Limozine is a band you just cannot help having a fondness for, especially when they keep coming up with singles as mischievously enticing and infectious as their new one, Tokyo 1970. A thumping brew of garage punk with a more than healthy infusion of psychobilly, the single is a wonderfully bruising fire of energy and attitude with a riotous swagger to its charge.
The London based quartet of vocalist/guitarist Limo Dean, guitarist Johnny Zero, bassist Karl da Kops, and Skip Intro on drums, has ignited a strong and ardent fan base since forming with their live shows and trio of albums, Car Crash Casino (2007), Evil Love April (2010), and Full Service ( 2012) as well as a clutch of singles with particular success and radio play coming with Deep Fried Love, Twenty Greatest Hits, and Siamese Twins. Released through Beat Atlas Records, Tokyo 1970 continues the great and compulsive creativity and sound of the band whilst arguably being set to be their biggest success yet.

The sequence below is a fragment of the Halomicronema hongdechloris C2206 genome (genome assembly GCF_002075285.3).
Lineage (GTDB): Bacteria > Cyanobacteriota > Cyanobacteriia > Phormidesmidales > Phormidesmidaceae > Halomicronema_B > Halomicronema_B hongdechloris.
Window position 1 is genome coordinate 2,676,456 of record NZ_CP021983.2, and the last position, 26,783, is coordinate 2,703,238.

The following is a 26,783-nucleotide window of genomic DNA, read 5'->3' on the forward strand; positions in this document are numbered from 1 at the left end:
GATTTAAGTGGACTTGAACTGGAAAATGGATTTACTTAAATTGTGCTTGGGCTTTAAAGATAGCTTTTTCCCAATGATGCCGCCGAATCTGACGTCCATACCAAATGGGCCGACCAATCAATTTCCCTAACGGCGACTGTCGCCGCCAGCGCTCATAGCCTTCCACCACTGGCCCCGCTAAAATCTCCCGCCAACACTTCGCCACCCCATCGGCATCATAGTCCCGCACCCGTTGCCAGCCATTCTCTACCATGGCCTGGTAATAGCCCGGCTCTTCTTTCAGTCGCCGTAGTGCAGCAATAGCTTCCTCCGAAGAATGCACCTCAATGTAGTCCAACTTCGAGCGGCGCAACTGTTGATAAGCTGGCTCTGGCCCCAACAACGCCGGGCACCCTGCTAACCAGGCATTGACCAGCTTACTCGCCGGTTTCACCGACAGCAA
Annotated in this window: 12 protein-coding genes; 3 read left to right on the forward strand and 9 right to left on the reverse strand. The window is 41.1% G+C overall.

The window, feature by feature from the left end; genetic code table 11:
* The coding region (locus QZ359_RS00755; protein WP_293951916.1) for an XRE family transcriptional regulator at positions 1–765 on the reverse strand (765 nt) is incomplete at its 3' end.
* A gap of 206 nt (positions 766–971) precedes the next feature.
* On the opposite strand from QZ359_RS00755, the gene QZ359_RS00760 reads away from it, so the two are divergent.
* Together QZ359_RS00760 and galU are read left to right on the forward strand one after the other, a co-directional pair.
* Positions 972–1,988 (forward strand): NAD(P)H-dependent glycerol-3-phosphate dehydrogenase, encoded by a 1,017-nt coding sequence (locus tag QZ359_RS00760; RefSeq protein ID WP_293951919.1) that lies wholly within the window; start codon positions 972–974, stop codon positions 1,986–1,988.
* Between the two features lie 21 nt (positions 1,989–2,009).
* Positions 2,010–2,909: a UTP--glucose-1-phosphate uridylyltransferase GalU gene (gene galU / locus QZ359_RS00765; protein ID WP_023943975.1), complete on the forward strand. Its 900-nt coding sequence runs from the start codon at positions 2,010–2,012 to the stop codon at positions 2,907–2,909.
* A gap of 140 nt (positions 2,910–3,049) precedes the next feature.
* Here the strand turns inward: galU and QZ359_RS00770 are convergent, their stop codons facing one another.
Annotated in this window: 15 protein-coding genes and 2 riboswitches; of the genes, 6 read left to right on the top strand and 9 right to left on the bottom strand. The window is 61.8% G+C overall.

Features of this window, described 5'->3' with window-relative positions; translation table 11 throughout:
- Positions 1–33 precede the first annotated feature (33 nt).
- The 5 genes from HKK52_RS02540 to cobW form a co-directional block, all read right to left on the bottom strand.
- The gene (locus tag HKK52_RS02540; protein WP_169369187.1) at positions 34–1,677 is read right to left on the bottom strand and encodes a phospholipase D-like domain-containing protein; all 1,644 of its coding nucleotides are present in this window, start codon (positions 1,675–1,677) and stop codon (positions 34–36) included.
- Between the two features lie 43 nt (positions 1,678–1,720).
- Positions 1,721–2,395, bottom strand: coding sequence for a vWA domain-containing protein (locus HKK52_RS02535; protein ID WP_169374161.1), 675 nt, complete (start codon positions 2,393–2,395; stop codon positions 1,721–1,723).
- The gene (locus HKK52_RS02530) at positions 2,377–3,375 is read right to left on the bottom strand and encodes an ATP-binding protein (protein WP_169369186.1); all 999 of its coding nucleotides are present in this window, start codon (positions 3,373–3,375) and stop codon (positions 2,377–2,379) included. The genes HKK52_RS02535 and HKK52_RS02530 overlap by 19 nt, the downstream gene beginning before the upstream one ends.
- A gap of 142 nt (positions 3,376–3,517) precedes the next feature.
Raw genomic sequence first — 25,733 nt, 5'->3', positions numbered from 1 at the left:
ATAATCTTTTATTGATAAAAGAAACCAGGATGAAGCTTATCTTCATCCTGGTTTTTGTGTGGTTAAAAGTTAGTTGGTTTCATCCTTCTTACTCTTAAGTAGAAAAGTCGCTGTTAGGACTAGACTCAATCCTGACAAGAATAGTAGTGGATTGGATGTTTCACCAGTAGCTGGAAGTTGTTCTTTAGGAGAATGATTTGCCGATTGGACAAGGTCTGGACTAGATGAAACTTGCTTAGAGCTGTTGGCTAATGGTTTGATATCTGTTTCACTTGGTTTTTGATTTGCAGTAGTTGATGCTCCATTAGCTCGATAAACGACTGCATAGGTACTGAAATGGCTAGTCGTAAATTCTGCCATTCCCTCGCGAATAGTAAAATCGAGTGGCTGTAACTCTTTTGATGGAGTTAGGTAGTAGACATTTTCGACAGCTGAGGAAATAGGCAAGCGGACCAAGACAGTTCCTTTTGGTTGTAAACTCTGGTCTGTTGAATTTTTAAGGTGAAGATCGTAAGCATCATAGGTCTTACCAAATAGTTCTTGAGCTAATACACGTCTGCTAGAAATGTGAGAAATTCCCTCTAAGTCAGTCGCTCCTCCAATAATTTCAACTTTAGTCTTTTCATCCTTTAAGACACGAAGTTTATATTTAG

Opening with an easily accessible groove and the raw scowls of Limo, the song immediately holds a full and eager engagement with the primal rock n roll instinct inside. Into its stride the track teases with sonic provocation and scorched melodic kisses to the continuing raw breath of vocals and song, the caped crusader spawn groove becoming more infectious with every turn of its wicked and wanton incitement. Creating a twisting and excited brew of The Sonics and The Stooges with plenty of psyche charm from the likes of The Cramps and The Legendary Shack Shakers, Tokyo 1970 leaves a thrilling taste within the heart and an appetite for plenty more from the band.
If riled and insatiable rock n roll with a twist of psychotic garage and rockabilly tendencies sounds like the perfect way to ignite your day than Limozine is your answer.
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